If the group-deciding match against Sweden was supposed to be the USA’s first test in this Women’s World Cup, then the Americans passed with flying red, white and blue.
A goal from midfielder Lindsey Horan put the defending champions on the front foot in just the third minute, and they continued to put pressure on a Swedish team that was supposed to give the Americans trouble. With an extra goal from Tobin Heath, that was later changed to a Swedish own-goal, the USA won 2-0.
With the result, the US women’s national team have topped Group F and will face Spain on Monday in Reims, the site of their record-setting 13-0 tournament opener against Thailand. Sweden, dropping down to second in the group, will face Canada in Paris in the last 16.
“I’m proud the team showed really well and we got some great goals,” said defender Becky Sauerbrunn.
Coming into Thursday’s Group F closer, the narrative was whether the Americans might be better off losing so they could avoid a potential meeting with France in the quarter-final. But the US went full throttle against Sweden, dominating possession and creating constant danger without easing off.
Both teams made seven changes from their previous matches, but while the US coach, Jill Ellis, was merely reverting back to what has become the first-choice starting lineup, Swedish manager Peter Gerhardsson was resting some of his go-to starters, such as veteran defender Nilla Fischer and forward Lina Hurtig. Julie Ertz was left out for what US Soccer termed a “hip contusion” in a “precautionary” decision but it sure looked like Ellis was resting one of her most important players.
“I’m smiling ear to ear because they had such a great performance with two fantastic goals and everyone that stepped on the pitch was fantastic,” Ertz said after the game.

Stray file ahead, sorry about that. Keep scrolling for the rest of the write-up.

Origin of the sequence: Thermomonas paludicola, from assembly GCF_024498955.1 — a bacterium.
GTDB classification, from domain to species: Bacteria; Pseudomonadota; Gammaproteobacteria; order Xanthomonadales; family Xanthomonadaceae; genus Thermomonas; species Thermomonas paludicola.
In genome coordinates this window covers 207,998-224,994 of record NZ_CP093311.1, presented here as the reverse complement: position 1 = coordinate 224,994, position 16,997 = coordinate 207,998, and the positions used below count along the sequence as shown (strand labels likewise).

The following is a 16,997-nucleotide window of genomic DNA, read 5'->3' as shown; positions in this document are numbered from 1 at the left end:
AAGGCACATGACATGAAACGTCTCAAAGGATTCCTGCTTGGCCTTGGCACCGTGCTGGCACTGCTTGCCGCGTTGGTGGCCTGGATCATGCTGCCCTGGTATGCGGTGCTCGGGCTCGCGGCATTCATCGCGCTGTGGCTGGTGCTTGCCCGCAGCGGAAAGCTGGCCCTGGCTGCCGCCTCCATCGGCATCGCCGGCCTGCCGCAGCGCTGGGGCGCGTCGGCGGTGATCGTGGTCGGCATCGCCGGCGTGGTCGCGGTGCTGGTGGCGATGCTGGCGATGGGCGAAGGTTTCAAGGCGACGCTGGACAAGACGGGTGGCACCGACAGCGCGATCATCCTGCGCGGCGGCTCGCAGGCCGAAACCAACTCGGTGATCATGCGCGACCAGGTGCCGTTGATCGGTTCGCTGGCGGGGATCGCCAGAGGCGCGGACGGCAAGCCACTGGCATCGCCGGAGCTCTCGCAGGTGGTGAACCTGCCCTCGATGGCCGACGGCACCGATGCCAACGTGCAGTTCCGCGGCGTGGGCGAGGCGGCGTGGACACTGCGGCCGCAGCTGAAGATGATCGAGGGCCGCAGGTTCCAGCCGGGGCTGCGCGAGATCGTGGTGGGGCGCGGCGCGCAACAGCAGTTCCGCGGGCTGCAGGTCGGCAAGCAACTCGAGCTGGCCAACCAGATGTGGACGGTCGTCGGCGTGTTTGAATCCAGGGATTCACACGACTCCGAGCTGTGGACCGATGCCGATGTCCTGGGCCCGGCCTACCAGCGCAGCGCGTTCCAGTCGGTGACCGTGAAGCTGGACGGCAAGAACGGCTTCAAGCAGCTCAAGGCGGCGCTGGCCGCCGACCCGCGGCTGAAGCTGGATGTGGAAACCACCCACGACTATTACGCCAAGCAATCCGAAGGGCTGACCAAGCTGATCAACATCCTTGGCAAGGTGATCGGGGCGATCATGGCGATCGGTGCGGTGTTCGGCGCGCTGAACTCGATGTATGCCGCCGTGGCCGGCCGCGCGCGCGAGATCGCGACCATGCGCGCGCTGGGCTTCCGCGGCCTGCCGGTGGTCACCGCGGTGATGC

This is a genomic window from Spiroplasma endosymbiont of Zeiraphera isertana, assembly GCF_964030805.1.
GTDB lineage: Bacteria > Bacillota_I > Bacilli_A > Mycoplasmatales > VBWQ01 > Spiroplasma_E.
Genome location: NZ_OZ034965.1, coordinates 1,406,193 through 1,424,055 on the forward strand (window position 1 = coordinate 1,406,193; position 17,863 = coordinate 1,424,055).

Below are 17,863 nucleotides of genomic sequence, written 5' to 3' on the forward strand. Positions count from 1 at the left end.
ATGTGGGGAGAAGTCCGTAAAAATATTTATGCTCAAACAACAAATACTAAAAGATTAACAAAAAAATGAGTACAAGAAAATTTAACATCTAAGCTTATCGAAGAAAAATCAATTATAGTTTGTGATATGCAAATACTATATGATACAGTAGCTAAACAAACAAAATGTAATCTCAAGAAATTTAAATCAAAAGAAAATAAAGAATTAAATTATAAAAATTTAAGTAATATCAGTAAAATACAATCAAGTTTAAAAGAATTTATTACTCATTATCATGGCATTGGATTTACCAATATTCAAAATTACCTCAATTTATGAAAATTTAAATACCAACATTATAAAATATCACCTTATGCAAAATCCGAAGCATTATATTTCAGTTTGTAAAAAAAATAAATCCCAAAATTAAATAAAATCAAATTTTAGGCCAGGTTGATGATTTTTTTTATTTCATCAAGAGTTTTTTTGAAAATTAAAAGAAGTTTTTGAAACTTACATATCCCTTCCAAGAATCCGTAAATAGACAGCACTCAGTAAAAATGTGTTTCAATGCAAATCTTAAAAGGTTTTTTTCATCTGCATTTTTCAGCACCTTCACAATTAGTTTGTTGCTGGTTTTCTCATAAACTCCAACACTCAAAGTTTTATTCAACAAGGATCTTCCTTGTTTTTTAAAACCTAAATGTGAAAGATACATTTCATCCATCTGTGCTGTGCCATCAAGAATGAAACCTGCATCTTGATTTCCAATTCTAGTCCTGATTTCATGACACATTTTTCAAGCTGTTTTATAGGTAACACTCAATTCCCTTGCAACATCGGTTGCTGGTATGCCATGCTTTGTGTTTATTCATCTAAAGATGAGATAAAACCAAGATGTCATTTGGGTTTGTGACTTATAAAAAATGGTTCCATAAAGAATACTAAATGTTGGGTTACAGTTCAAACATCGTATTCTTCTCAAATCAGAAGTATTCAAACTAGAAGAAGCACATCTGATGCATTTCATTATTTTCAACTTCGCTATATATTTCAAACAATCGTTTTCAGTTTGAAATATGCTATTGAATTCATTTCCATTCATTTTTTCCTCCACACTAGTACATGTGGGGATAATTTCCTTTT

The result wasn’t crucial either way – both teams were already through to the knockout stage of the tournament – and neither side said they wanted to avoid a particular team, such as hosts France. But Gerhardsson had clearly left out more crucial players than Ellis had chosen to.
“We had a solid game with the players that we had and now we’re looking forward to Monday’s game and having fresh legs,” said Sweden’s Kosovare Asllani.
No matter. The Americans, who have emphasized building confidence and momentum, finished Thursday exactly how they wanted: feeling good and in form. The win may not have exorcised the ghosts of the 2016 Olympics and Sweden’s win there that has haunted the Americans ever since, but at least they can now move on and focus on the rest of the World Cup. There were no new goal celebrations to rile up anti-US fans as with the previous two games – the USA’s dominance will have to do as a talking point.
“We don’t focus on how other teams view us, but I’d hope if teams are watching us play, they see we are a complete team,” said defender Crystal Dunn. “We’re not just a high press team. We’re a possession team, we want to move the ball and go for opportunities to catch teams out of their positions. We love to share the ball, and at the end of the day, the team that is going to win is the team that has so many threats and doesn’t rely on one player. People should know we rotate our players, we have a strong 23, and we’re always fresh and ready to go.”
Horan put the Americans on the board in under three minutes. On a Megan Rapinoe-taken corner kick, a Samantha Mewis backheel at the near post put the ball into position for Horan’s tap-in.
It took Heath just five minutes into the second half to double the USA’s lead. She danced with the ball in front of Swedish defender Jonna Anderson and fired a cross that went off Andersson’s foot and into goal. For the first time in this tournament, the Americans were subject to a lengthy video-assistant referee review, but VAR determined that Carli Lloyd, although in an offside position, wasn’t involved in Heath’s goal.
With an aggregate goal total of 18-0, the US set a record for the most goals scored in the group stage of the World Cup. Now, with the round of 16 approaching, the Americans are another step closer to defending their World Cup title.